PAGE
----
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Han Hua (Alan)

Student - B.E - Computer Engineering, TEDtoChina


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Can Theory of Evolution explain the existence of salmon fish? If it can't, does God exist?

A friend of mine ask me this question.

Look up salmon fish as a nitrogen pump. Weathering from rain will only 1-way wash nitrogen compounds downwards to the sea. Nitrogen is necessary for vegetation to grow. That is the basis for fertilizers. If all of the nitrogen are washed away, there will not be life in the mountains.

This is where a very special type of fish, the salmon, are designed, not for its own benefit, but for the benefit of life on the planet, to spend 3-5 years in the deep ocean eating proteins, which contain nitrogen in the amino acids. Then, like a pre-programmed guided vehicle, all the salmons remember to return to their birthplace high in the mountain streams, to breed and to die. 100% of them will never go back to the sea again. The nitrogen in their proteins will be eaten, and the bears will shit in the deep forests, and that is how nitrogen is replaced so we have life and forests in the mountains.

Question is evolution cannot explain this development of a very special fish, because there is no survival advantage for the salmon to return so high in the mountains. The benefit is for the planet. So is there a Power actually control the universe, like God?

You may refer to some materials:


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    Dec 19 2011: Of course there is a survival advantage. If they bred somewhere else, there would be a much much lower survival rate of the eggs. With this relatively isolated breeding place they assure safety for the cute little salmons.
    Another thing: explaining nitrogen circulation with ONLY this is absolutely not right. What about all the plant proteins and animal proteins biodegrading naturally in the forests? Acidic rain containing nitrogen? Human interactions? There are thousands of things which make up for this complexity. Salmon migration is one (actually a really amazing) phenomenon, which clearly contributes, but the effect really is tiny.

    There is an awful lot of things we cannot yet explain. Migration is one of them, although there are novel researches, which try to investigate how birds, fish, insects, whales migrate. Observing terrestrial objects, such as coastlines? Migrating with the help of stars and objects on the sky? Magnetic system like in pigeons - so they can find their way when it is cloudy? There are many amazing ways how these creatures migrate. Blaming the whole phenomenon to God is just ignoring many many actually interesting explanations. So what is the right attitude? Searching for some amazing evolutionary causes or saying "Bah... Who cares? It was God..."?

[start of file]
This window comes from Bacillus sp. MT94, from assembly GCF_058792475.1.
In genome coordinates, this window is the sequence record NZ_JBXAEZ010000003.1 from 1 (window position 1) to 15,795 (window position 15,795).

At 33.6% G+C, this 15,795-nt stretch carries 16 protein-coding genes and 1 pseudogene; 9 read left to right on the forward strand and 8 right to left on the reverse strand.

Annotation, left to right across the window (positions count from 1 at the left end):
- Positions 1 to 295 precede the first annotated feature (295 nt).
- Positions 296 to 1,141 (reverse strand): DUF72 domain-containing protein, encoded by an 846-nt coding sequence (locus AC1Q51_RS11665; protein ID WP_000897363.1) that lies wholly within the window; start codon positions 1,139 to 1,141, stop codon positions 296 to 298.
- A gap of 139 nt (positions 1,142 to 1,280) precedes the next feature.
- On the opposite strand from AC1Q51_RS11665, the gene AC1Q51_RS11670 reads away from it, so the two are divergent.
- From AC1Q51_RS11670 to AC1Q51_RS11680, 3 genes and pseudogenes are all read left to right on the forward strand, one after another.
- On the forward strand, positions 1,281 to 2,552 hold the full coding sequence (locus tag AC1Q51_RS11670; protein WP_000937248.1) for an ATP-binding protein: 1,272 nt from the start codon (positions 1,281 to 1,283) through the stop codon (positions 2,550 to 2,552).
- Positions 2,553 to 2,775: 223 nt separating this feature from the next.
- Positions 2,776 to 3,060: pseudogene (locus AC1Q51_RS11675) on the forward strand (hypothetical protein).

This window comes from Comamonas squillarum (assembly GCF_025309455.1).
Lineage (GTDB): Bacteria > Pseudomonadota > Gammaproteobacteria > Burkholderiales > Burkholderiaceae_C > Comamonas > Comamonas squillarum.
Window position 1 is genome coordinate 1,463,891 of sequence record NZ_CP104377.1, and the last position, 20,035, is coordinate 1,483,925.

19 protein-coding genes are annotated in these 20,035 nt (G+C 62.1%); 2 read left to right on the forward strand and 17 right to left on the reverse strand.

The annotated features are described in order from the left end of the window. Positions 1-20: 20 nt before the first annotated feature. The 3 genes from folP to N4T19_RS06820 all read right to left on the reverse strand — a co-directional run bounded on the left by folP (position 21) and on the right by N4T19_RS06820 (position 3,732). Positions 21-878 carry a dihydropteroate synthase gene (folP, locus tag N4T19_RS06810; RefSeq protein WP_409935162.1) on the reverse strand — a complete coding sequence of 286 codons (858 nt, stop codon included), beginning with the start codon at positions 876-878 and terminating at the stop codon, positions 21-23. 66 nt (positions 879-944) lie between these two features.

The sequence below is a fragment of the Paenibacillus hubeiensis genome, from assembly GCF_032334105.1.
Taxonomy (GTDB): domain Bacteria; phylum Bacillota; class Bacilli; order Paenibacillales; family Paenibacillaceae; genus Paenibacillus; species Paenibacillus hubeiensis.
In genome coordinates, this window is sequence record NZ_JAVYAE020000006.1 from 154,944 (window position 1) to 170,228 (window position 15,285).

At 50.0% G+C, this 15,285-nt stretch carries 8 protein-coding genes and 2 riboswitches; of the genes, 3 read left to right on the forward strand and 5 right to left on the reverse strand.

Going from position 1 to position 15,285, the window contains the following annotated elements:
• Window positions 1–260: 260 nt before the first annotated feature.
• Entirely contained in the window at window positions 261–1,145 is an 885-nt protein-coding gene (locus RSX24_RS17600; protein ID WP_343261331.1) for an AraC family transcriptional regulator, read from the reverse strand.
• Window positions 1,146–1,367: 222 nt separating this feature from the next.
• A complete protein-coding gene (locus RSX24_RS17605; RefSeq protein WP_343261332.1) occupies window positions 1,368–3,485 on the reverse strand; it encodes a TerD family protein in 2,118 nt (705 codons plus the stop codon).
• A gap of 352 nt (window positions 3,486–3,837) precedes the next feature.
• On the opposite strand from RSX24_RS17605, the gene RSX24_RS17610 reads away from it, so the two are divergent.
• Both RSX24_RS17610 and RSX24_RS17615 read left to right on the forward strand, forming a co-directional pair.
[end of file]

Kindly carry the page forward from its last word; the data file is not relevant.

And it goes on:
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      Dec 19 2011: Thank you, Tibor. Your answer is reasonable, but if we look further, we will still find questions.

      As what you said, they bred there because of higher survival rate of eggs. However, actually why should they choose there? Are there no other places safer than those mountain streams? Why do all salmons choose the same option? Why don't they bring children under their protection?

      I don't mean we should not respect science. My friend and I are very technical people, but we sometimes feel there is a power in nature, because something shown are too delicate to be true.
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        Dec 20 2011: As to why they make the trip to the mountains.

        I like to think the Salmon like the view and the fresh air of elevation. Is that not a reasonable assumption?
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      Dec 22 2011: Question Tibor: According to the study cited in my post above salmon contribute 22 to 24% of foliar nitrogen. That is not consistent with your assertion that the "effect really is tiny."
      As interesting as this is, I continue to be uncertain about the connection to proving, or disproving, God's existence.
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        Dec 23 2011: Near the streams! That's a huge difference.
        But you know... I spend my Christmas at home, in Hungary. And I started to think: there is no salmon in Hungary (no sea, no high mountaines), how come nitrogen is still circulating? Because honestly, it does! :)
        That is why I think that there may be really efficient circulations and in special cases highly developed systems such as the salmon can happen, but it contributes just a little globally.
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          Dec 23 2011: Thanks, Tibor, and Merry Christmas there in Hungary!
          Mr. Hua's question does not say that salmon are the only method of nitrogen distribution.
          I don't think the absence of salmon in Hungary nullifies the question.
          I think the question challenges the pre-supposition that survival is the driving force behind gradual changes over eons of time from a common ancestor.
          There seems to be no obvious benefit to salmon survival derived from their suicide.
          The question is why, when in prime physical condition, do they kill themselves in order to survive?

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